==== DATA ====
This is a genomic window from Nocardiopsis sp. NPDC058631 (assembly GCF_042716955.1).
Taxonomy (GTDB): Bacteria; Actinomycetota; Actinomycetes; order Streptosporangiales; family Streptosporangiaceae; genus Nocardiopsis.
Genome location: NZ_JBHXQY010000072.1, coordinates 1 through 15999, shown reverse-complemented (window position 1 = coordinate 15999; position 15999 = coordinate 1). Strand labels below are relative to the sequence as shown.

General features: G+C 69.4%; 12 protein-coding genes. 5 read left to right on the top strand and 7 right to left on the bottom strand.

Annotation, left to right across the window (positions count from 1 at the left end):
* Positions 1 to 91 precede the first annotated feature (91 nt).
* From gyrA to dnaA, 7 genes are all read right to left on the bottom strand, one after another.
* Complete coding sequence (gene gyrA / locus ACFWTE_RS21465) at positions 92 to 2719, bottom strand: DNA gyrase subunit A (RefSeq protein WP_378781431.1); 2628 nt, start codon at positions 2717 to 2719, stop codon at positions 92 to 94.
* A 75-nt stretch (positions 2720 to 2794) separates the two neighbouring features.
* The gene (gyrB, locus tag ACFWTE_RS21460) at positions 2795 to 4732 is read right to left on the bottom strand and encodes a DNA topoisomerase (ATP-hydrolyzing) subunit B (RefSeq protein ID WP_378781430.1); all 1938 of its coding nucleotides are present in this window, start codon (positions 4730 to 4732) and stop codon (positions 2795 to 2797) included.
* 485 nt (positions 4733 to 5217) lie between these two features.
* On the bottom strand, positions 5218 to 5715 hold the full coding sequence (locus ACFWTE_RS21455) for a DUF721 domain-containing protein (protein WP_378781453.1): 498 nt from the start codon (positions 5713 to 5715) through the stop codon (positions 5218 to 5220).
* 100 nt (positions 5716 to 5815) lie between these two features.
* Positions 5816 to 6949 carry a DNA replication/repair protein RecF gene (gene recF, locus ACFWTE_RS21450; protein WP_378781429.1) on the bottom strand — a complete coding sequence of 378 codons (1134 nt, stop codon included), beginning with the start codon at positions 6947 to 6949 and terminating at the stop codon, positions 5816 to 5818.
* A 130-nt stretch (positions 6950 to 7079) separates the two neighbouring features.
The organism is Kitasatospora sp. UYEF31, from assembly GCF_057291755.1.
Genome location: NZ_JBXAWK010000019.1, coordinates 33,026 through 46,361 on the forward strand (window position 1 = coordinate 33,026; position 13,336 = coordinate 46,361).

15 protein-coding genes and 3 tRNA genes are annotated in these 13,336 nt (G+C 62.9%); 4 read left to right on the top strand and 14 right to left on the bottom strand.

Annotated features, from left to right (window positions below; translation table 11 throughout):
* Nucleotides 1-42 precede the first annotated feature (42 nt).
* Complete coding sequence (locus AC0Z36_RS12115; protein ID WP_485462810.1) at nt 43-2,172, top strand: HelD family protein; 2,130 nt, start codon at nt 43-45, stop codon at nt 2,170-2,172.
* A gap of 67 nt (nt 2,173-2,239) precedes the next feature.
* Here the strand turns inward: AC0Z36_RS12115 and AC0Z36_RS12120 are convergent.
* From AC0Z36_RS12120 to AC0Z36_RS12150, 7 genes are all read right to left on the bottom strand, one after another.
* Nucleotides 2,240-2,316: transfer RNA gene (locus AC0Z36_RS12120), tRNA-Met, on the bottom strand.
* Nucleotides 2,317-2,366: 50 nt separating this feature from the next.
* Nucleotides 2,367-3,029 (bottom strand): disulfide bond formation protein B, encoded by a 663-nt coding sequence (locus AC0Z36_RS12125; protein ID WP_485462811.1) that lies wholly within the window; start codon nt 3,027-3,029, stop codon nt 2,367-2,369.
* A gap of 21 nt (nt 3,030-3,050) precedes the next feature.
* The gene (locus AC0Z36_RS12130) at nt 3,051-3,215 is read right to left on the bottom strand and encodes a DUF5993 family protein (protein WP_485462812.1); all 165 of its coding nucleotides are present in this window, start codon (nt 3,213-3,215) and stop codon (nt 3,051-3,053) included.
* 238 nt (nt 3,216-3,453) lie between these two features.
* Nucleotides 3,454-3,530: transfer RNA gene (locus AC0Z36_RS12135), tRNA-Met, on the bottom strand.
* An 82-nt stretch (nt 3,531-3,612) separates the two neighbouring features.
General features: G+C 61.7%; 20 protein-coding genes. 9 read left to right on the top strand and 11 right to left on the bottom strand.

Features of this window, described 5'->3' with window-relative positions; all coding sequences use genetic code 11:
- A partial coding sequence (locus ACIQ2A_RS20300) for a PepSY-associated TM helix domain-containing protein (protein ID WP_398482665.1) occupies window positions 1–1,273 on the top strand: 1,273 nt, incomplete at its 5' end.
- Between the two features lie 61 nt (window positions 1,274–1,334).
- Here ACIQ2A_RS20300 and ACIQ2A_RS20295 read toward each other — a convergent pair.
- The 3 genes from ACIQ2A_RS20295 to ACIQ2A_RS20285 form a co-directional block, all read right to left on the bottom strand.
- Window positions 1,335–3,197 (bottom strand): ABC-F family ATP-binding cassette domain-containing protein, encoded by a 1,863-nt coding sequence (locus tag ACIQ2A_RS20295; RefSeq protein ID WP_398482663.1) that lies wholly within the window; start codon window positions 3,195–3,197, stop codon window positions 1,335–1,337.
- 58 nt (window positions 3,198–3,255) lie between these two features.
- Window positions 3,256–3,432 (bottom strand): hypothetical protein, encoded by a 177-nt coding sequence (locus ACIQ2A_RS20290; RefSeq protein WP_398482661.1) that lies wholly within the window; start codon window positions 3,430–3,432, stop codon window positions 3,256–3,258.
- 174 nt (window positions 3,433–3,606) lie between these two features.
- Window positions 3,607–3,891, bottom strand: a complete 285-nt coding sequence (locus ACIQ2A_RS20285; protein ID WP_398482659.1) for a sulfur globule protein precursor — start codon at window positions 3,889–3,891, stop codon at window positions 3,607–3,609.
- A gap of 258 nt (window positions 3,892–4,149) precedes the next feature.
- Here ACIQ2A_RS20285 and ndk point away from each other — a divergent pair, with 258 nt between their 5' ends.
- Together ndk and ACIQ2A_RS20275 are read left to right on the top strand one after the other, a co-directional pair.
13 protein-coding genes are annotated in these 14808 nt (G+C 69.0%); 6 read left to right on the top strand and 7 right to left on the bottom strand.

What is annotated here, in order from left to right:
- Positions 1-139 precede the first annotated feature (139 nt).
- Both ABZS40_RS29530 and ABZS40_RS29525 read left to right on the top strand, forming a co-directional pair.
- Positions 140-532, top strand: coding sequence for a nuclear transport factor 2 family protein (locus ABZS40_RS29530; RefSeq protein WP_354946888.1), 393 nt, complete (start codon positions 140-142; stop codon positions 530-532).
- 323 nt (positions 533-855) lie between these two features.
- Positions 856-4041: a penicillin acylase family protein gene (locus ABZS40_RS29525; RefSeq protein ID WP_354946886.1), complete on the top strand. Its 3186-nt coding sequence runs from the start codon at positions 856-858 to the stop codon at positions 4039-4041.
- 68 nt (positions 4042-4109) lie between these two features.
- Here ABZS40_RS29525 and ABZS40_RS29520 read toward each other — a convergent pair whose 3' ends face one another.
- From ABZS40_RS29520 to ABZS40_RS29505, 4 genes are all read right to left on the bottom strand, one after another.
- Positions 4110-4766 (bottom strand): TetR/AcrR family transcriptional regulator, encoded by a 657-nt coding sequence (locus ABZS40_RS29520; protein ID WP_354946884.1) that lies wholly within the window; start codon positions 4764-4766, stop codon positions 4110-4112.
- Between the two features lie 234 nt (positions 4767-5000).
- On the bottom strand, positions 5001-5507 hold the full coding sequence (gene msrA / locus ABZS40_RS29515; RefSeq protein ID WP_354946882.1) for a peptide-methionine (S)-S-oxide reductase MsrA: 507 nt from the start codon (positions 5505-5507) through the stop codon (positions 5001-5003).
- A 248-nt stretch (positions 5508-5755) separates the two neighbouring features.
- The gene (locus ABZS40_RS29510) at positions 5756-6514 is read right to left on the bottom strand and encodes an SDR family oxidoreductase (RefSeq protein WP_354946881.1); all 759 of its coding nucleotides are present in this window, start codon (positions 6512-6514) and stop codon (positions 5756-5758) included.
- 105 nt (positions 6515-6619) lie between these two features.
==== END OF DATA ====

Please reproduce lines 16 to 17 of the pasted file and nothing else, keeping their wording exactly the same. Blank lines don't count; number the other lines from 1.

The organism is Kitasatospora sp. UYEF31, from assembly GCF_057291755.1.
Genome location: NZ_JBXAWK010000019.1, coordinates 33,026 through 46,361 on the forward strand (window position 1 = coordinate 33,026; position 13,336 = coordinate 46,361).